Glasgow 2014: Welsh athletics on right track says Team Wales chief

Glasgow 2014 Commonwealth Games

Dates: 23 July - 3 August. Coverage: Live on BBC TV, HD, BBC Radio 5 live, Red Button, Connected TVs, online, tablets and mobiles

A review is to be carried out into the performance of the Welsh athletics team at the Commonwealth Games.

The Olympic programme athletes have no medals with two days of competition left and look set to miss the Sport Wales target of four at Glasgow 2014.

But Chef de mission Brian Davies said it does not mean funding is at risk.

"There will be some meetings and deliberations after the Games but it won't be zero return equals zero money," said Davies.

Wales have already won 28 medals, surpassing their target of 27, with five more guaranteed in boxing.

It has been achieved despite a torrid build-up dominated by high profile pull-outs.

European 400m hurdles champion Rhys Williams, who won bronze in Delhi 2010 and 800m runner Gareth Warburton were among them, after they both failed drugs tests.

Dai Greene failed to defend his 400m hurdles Commonwealth title after finishing fifth in his heat.

Gymnast Jones wins Wales' first gold

It was just his second race of the season after coming back from having three hernia operations in 2013.

Another Welsh athletics hope, Brett Morse, finished fifth in the discus final however Davies says he is happy with the progress being made in Welsh athletics.

"The standard at these Games for athletics is massive," Davies told BBC Radio Wales' Good Morning Wales programme.

"So some of those performances like Brett's fifth in the discus, were probably justifiable in terms of the investment that went into that programme.

"We know that the programme that they are trying to put in place in athletics is a good one with Scott Simpson at the helm.

"British Athletics are certainly pleased with the structures he is putting in place, it's not an overnight programme in that sense."

Team Wales have had some success in track and field, in the para-sport events, with captain Aled Sion Davies winning silver in the F42/44 discus and Rhys Jones adding a bronze in the 100m T37 final.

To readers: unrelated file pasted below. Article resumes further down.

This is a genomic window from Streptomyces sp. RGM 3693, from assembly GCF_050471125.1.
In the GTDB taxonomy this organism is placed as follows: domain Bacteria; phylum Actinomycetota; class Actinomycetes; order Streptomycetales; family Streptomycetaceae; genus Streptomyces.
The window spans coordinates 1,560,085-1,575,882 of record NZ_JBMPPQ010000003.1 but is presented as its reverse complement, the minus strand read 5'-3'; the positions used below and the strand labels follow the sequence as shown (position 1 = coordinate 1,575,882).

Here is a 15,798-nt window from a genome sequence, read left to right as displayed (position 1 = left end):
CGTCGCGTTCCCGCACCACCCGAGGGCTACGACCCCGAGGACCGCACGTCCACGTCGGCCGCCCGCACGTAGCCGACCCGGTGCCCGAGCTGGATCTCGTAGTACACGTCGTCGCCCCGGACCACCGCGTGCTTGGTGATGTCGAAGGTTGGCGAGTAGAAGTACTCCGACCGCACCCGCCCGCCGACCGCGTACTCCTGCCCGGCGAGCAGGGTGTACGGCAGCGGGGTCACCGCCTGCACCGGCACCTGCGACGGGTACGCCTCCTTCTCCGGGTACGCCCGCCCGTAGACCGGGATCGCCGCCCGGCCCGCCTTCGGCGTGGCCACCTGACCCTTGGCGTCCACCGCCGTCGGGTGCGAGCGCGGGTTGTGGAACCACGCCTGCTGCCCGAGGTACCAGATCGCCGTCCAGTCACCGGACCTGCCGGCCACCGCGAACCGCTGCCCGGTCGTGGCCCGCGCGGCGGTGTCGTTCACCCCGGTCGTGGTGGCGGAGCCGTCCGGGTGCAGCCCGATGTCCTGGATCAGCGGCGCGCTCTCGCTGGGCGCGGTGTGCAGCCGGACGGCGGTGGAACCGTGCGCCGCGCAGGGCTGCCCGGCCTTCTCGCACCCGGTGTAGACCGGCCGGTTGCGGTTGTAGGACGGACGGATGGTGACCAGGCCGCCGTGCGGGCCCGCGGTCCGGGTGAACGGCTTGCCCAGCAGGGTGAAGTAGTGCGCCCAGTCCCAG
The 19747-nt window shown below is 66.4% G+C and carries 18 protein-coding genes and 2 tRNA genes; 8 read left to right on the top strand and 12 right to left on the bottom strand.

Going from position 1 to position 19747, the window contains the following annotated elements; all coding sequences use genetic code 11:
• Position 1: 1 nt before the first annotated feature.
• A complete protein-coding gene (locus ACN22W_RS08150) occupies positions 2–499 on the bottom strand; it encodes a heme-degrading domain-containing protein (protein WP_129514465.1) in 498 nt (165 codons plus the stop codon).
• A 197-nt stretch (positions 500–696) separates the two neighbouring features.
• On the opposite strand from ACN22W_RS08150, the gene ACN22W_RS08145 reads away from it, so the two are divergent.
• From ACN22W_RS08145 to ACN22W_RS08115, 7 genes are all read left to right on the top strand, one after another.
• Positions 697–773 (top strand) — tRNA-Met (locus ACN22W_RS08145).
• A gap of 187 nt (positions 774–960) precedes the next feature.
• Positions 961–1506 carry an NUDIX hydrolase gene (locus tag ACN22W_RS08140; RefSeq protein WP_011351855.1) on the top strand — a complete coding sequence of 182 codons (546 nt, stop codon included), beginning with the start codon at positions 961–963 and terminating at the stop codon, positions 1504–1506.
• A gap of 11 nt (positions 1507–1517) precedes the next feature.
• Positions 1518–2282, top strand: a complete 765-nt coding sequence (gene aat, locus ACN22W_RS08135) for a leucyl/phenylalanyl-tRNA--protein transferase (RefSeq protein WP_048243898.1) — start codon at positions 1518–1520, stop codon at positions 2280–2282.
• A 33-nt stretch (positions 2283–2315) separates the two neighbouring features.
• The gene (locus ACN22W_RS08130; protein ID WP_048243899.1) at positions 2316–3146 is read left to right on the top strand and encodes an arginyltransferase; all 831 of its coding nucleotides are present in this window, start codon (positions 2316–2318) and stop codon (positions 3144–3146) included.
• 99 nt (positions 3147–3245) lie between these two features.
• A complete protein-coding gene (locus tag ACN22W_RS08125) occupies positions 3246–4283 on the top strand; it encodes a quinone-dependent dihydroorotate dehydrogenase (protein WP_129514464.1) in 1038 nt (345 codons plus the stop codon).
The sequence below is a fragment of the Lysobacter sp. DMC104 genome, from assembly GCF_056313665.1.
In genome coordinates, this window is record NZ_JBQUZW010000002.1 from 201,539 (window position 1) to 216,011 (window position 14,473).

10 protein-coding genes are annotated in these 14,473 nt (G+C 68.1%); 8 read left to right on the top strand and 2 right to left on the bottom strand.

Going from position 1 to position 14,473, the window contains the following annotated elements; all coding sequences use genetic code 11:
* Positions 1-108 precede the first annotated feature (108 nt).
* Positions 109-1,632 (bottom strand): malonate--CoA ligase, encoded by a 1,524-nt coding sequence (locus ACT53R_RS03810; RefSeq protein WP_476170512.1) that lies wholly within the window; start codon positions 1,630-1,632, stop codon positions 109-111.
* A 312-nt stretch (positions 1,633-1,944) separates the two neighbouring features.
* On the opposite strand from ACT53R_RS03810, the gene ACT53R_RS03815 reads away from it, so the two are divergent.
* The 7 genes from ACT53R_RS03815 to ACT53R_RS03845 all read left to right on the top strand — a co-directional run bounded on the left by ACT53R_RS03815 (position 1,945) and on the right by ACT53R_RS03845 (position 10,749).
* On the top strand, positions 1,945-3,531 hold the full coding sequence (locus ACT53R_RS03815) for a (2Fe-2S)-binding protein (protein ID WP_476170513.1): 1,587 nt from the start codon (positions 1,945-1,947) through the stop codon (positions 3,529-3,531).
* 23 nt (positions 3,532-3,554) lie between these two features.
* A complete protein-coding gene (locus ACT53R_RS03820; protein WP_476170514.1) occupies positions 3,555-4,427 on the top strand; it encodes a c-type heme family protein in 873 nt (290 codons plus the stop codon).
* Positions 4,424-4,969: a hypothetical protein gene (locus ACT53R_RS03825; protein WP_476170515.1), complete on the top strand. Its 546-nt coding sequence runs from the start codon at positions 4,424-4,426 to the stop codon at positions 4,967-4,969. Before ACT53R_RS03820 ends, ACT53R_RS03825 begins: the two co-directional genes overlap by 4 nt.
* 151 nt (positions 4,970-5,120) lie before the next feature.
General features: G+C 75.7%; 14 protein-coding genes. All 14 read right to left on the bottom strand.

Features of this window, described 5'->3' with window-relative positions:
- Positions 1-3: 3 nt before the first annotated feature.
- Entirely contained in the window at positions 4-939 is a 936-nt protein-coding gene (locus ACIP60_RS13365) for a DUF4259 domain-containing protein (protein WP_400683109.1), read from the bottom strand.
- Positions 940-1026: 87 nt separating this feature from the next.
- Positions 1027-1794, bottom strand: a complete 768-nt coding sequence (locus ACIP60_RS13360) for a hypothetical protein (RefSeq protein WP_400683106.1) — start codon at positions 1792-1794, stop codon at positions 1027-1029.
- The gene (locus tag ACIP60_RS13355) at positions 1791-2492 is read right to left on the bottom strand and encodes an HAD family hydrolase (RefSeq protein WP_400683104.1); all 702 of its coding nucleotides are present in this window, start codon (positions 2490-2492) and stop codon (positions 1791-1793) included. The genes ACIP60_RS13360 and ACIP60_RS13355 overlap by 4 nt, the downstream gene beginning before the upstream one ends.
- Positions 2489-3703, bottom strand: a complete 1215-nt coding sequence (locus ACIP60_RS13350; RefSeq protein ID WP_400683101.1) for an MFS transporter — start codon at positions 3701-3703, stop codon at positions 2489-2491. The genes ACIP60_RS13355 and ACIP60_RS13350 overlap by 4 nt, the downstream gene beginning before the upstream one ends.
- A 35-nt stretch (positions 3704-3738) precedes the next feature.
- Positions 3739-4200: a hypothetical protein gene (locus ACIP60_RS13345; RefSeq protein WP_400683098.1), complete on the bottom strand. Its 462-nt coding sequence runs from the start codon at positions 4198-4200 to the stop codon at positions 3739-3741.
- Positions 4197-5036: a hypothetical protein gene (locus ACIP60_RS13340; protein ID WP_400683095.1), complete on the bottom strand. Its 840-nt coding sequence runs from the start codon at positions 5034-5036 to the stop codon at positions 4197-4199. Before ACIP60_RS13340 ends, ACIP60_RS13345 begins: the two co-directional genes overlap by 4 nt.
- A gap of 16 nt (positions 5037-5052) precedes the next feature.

Those two medals were not included in the Team Wales target of four for the Games from the athletics team.

Away from Hampden Park, rhythmic gymnast Frankie Jones secured six of Wales' medals including the team's first gold of the Games.

The first of those medals was a silver, as Jones and her team-mates won Wales' first rhythmic gymnastics team medal.

Wales also created history by winning their first team medal in the women's artistic gymnastics team final, taking bronze.

Davies said athletics can learn a lot from the progress made by Welsh gymnastics.

"Athletics seems to be the blue ribbon event at these multi-sports games and yet it's also the one that has the most difficulty, in sort of pitching its wares outside of the games," said Davies, "That's just a real difficulty for them.

"We tend to rely in Wales on one big name, two big names, every time and unfortunately the big names we've had have not been able to run or have been injured and have not been able to return that performance.

"I think the sport is well placed, like gymnastics, to be one of the fundamental sports, that all other sports should be looking at and thinking 'these are the kind of athletes we need in our sport'.

"So there's an opportunity for athletics I think at the grass roots level to attract more, just like gymnastics is doing and hopefully we'll get more of the elite athletes we rely on coming though."